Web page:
In the grand old days of Orioles baseball -- when the team didn't win and didn't draw many fans, which meant there were vast acres of available seats -- the guys in my old neighborhood took the cross-town bus to Memorial Stadium and arrived early. There were two reasons for this. We wanted to watch batting practice, and we wanted to break the law.
We did this by purchasing tickets to the right field bleachers, which went for 50 cents. In those days, the bleachers were separated from the more prestigious general admission seats by a wire fence. General admission seats went for 75 cents. This was considered vastly out of our league, this being maybe 1957.
So we'd arrive early and wait until busy ushers had their backs turned, and we'd sneak over the fence and, just like that, we were as good as any citizens with their fancy-shmancy, 75-cent general admission seats that were a little bit closer to the action.
All of which I mention not to bemoan the loss of 50-cent tickets, or to show myself off as a 12-year old with a brilliant criminal mind, but to talk about the future of baseball in Baltimore as Opening Day arrives on Tuesday, and we learn, from The Sun's Jon Morgan, that the Orioles now have the fourth-highest major league ticket prices in all the land.
They're up 19 percent over last year. Only the Yankees, Red Sox and White Sox charge more. Only the St. Louis Cardinals had a bigger increase from a year ago. It now costs an average of $15.66 a ticket at Camden Yards. That's up 106 percent since the last season, 1991, at Memorial Stadium. The average increase for all major league tickets is only 34 percent. This translates to a family of four here spending $119 to see a game and have a modest bite to eat.
The great irony of all this is: It costs all this money for tickets, but who can find tickets? The club's never been more popular, sometimes in spite of itself, and certainly in spite of spiraling costs.
In the era of 50-cent bleacher tickets, the Orioles were always life-and-death to draw 1 million people a year. Now they open the season with more than 28,000 season tickets already sold, and with more than 3 million attendance already guaranteed.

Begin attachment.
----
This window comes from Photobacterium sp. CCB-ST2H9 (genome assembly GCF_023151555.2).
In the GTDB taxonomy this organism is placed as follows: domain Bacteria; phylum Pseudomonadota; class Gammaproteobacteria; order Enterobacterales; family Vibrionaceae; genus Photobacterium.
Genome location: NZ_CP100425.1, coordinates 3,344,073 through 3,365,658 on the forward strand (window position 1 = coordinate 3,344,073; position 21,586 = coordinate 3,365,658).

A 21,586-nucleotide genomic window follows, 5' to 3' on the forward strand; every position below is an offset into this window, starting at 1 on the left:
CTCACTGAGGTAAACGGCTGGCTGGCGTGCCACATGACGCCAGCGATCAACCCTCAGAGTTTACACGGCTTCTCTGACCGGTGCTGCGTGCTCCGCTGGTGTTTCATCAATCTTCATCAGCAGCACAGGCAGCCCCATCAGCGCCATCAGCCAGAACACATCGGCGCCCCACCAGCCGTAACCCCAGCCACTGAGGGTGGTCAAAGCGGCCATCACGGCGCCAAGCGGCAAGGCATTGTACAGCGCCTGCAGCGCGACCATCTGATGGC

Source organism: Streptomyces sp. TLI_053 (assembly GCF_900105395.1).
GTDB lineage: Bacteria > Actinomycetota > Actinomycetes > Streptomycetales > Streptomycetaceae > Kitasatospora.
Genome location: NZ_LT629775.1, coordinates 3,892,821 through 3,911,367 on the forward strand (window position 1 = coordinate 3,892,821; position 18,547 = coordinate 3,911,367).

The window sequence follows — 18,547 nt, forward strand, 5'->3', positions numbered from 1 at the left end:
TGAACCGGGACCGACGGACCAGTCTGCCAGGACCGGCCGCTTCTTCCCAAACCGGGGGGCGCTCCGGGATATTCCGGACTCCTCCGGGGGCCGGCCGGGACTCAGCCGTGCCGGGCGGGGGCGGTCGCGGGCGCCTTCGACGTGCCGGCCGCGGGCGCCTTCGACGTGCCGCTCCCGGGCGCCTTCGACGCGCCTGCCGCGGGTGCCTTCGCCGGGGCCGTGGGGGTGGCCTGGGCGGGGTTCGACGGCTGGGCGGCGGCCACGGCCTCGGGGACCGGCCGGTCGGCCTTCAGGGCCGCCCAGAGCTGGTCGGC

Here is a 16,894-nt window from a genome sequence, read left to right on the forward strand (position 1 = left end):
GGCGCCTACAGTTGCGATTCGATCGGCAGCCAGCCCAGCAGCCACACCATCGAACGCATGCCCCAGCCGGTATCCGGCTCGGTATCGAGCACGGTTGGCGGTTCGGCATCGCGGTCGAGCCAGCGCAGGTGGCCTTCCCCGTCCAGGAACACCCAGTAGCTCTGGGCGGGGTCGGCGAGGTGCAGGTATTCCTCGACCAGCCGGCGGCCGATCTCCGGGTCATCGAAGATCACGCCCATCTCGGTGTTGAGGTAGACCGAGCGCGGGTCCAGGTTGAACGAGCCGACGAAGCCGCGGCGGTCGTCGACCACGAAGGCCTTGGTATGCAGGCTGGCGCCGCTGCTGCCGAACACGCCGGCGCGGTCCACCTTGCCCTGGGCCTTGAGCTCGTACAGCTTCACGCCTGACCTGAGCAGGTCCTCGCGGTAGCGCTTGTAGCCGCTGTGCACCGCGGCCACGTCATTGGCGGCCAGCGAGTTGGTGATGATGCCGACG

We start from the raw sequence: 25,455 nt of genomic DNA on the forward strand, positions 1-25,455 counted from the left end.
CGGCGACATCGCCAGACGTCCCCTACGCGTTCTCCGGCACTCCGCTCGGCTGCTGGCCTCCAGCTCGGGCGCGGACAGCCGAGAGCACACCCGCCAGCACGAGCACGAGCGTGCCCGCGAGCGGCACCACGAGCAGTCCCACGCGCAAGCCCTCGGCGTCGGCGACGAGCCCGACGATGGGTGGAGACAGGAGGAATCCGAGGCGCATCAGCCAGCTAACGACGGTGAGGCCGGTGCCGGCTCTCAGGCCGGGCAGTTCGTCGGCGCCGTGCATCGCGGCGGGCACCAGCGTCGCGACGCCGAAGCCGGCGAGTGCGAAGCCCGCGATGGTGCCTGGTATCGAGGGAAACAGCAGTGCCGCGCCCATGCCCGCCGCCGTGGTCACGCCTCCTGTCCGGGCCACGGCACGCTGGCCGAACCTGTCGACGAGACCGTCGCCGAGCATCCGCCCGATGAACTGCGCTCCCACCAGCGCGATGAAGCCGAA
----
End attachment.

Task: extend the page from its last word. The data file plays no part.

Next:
If you ask Orioles executives about the high prices, they have several simple answers: Winning costs money. Players' salaries are stratospherical. The minor league system, having fallen into decay during the years of Edward Bennett Williams and Eli Jacobs, must be rebuilt.
And, loudest of all, they'll simply talk about attendance figures. The end justifies the means, they'll tell you. If people were offended by high prices, they'd express it by staying away from the ballpark. But the ballpark hasn't got enough seats to fulfill all the frenzied requests from fans.
All of which makes sense, but maybe not in the long run.
As kids who couldn't afford more than a 50-cent bleacher ticket, we entered the ballpark to get close to that magic we'd been listening to on the radio. The MVP -- most valuable person -- on any ballclub isn't the star home-run hitter, but the voice on the radio or TV, giving meaning, giving importance, putting emotions around the events on the field. The simple act of playing ball must be important; otherwise, why would they be broadcasting it?
So we'd take the long walk from my old neighborhood to the Gwynn Oak Junction, ride the bus down Liberty Heights Avenue and transfer across the street from the old Baltimore Junior College, and take another bus past Park Circle, down along Druid Hill Park and across the 41st Street bridge, swing past Johns Hopkins University and up 33rd Street to Babe Ruth Plaza.
It was a shlep, and you had to be dedicated to do it. The dedication had been talked into us by those voices on the radio, putting words around the same kind of home runs that we'd been hitting in choose-up games in the street, which we imagined doing one day in real ballparks.
But, even if you felt the dedication, you had to be able to afford it. It was still possible back then, and out of that possibility came one generation after another that grew up with the game in our bones.
I don't know about the kids today. I don't know if they hop on a bus (or if their parents think it's safe enough to let them) or, if they have that impulse, that there's anything available to them once they reach the ballpark.
The club still has bleacher tickets -- but they're $7 apiece. They have standing-room-only tickets -- but they're $5 apiece, if there are any left. The club has marketed itself so well that Orioles fever, once merely a slogan, has now become a reality. But it's a buying fever, not necessarily one that translates itself into electricity at the park.
Ever wonder why it's so quiet at Camden Yards? Not enough high-pitched kids' voices. The Orioles might hold onto the grown-ups now, but they need a farm system of fans -- young ones, who can afford a game -- as much as they need youngsters in their minor leagues. And maybe the young ones are being priced out of their allegiance.
Pub Date: 3/30/97